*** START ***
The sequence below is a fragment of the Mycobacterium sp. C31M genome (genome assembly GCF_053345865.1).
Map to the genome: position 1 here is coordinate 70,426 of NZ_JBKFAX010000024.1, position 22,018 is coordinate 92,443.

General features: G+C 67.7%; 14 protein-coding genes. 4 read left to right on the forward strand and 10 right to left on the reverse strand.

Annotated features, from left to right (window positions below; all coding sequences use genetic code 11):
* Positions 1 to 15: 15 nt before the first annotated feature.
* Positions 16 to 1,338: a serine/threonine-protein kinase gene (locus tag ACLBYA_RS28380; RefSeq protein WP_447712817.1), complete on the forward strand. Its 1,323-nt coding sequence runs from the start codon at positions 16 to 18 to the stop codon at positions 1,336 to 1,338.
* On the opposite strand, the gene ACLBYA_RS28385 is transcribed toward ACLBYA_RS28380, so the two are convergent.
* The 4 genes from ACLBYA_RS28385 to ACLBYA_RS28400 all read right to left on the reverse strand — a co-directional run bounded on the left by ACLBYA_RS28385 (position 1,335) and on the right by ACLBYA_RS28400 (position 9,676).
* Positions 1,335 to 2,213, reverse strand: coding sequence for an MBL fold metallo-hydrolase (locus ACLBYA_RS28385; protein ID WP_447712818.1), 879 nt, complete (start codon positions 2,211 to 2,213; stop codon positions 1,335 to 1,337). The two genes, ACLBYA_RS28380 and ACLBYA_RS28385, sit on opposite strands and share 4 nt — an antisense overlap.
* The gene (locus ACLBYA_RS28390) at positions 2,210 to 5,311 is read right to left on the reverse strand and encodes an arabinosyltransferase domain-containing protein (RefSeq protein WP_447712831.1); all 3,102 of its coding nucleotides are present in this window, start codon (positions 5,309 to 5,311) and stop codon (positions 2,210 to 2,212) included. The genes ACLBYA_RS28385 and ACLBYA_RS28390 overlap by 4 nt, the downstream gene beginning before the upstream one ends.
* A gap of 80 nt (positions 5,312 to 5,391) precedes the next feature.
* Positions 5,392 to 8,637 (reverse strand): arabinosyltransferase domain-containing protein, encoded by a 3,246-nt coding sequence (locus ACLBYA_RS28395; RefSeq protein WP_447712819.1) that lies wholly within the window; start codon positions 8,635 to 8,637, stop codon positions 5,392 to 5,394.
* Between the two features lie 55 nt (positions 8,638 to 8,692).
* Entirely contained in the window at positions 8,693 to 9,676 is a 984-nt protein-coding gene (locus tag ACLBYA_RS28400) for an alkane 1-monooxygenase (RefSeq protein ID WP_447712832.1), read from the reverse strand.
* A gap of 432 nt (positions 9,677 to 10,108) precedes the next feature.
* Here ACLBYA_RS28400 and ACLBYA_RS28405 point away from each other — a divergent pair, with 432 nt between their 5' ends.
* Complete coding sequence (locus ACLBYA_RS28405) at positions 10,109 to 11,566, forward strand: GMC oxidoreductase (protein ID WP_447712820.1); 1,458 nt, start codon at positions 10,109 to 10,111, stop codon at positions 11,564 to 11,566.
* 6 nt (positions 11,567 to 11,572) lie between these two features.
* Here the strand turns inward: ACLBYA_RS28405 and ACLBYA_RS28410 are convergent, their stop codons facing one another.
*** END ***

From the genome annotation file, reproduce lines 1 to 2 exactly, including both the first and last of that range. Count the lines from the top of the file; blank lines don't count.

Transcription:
The sequence below is a fragment of the Mycobacterium sp. C31M genome (genome assembly GCF_053345865.1).
Map to the genome: position 1 here is coordinate 70,426 of NZ_JBKFAX010000024.1, position 22,018 is coordinate 92,443.